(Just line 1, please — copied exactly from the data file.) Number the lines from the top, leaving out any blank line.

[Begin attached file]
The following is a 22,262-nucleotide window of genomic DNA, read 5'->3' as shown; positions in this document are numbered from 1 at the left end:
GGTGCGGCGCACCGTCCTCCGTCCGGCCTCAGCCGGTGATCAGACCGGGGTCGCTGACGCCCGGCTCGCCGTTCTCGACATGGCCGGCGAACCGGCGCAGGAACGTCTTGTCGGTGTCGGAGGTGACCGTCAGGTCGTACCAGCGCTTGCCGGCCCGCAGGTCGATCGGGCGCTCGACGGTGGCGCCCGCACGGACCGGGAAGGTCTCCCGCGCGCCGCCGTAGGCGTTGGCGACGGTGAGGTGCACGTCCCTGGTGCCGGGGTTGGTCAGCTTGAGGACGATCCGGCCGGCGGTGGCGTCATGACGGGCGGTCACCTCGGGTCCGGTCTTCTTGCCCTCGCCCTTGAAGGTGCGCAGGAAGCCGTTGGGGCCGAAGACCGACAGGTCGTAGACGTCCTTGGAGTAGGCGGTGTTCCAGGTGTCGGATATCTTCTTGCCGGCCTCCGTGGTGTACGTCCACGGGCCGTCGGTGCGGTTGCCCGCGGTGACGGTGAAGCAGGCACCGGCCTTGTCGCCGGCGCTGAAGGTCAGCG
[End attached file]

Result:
The following is a 22,262-nucleotide window of genomic DNA, read 5'->3' as shown; positions in this document are numbered from 1 at the left end: